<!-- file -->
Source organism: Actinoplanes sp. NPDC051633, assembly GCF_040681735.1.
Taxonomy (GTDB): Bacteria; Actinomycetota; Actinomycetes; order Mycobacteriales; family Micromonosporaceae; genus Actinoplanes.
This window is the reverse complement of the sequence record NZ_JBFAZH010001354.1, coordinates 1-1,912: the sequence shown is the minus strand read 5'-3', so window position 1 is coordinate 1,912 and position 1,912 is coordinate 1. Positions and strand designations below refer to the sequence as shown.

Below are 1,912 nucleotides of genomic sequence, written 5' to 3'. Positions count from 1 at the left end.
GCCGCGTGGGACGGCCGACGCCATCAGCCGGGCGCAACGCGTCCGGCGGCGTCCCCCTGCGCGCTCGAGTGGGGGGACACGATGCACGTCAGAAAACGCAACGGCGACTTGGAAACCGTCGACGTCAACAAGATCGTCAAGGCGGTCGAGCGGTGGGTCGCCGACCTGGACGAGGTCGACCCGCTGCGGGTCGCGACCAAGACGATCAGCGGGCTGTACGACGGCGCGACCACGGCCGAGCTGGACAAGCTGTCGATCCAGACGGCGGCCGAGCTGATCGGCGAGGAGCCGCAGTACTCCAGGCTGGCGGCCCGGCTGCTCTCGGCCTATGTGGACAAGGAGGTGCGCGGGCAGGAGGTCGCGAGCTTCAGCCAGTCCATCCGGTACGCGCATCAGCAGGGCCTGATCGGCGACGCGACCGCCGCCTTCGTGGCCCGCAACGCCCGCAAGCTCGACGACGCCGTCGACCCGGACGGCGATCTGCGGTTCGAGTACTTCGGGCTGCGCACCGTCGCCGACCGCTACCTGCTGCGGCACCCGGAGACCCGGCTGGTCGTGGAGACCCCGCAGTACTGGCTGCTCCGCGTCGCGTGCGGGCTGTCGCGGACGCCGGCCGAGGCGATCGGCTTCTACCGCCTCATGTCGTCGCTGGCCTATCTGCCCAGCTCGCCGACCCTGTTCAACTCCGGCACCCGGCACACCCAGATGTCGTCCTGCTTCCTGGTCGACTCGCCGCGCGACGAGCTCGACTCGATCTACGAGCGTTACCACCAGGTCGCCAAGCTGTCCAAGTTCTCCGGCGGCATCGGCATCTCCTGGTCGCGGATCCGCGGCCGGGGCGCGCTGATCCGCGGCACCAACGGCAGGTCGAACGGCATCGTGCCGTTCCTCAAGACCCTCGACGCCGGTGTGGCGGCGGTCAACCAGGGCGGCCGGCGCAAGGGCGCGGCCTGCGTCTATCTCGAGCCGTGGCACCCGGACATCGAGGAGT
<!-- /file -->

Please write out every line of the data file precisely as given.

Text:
Source organism: Actinoplanes sp. NPDC051633, assembly GCF_040681735.1.
Taxonomy (GTDB): Bacteria; Actinomycetota; Actinomycetes; order Mycobacteriales; family Micromonosporaceae; genus Actinoplanes.
This window is the reverse complement of the sequence record NZ_JBFAZH010001354.1, coordinates 1-1,912: the sequence shown is the minus strand read 5'-3', so window position 1 is coordinate 1,912 and position 1,912 is coordinate 1. Positions and strand designations below refer to the sequence as shown.

Below are 1,912 nucleotides of genomic sequence, written 5' to 3'. Positions count from 1 at the left end.
GCCGCGTGGGACGGCCGACGCCATCAGCCGGGCGCAACGCGTCCGGCGGCGTCCCCCTGCGCGCTCGAGTGGGGGGACACGATGCACGTCAGAAAACGCAACGGCGACTTGGAAACCGTCGACGTCAACAAGATCGTCAAGGCGGTCGAGCGGTGGGTCGCCGACCTGGACGAGGTCGACCCGCTGCGGGTCGCGACCAAGACGATCAGCGGGCTGTACGACGGCGCGACCACGGCCGAGCTGGACAAGCTGTCGATCCAGACGGCGGCCGAGCTGATCGGCGAGGAGCCGCAGTACTCCAGGCTGGCGGCCCGGCTGCTCTCGGCCTATGTGGACAAGGAGGTGCGCGGGCAGGAGGTCGCGAGCTTCAGCCAGTCCATCCGGTACGCGCATCAGCAGGGCCTGATCGGCGACGCGACCGCCGCCTTCGTGGCCCGCAACGCCCGCAAGCTCGACGACGCCGTCGACCCGGACGGCGATCTGCGGTTCGAGTACTTCGGGCTGCGCACCGTCGCCGACCGCTACCTGCTGCGGCACCCGGAGACCCGGCTGGTCGTGGAGACCCCGCAGTACTGGCTGCTCCGCGTCGCGTGCGGGCTGTCGCGGACGCCGGCCGAGGCGATCGGCTTCTACCGCCTCATGTCGTCGCTGGCCTATCTGCCCAGCTCGCCGACCCTGTTCAACTCCGGCACCCGGCACACCCAGATGTCGTCCTGCTTCCTGGTCGACTCGCCGCGCGACGAGCTCGACTCGATCTACGAGCGTTACCACCAGGTCGCCAAGCTGTCCAAGTTCTCCGGCGGCATCGGCATCTCCTGGTCGCGGATCCGCGGCCGGGGCGCGCTGATCCGCGGCACCAACGGCAGGTCGAACGGCATCGTGCCGTTCCTCAAGACCCTCGACGCCGGTGTGGCGGCGGTCAACCAGGGCGGCCGGCGCAAGGGCGCGGCCTGCGTCTATCTCGAGCCGTGGCACCCGGACATCGAGGAGT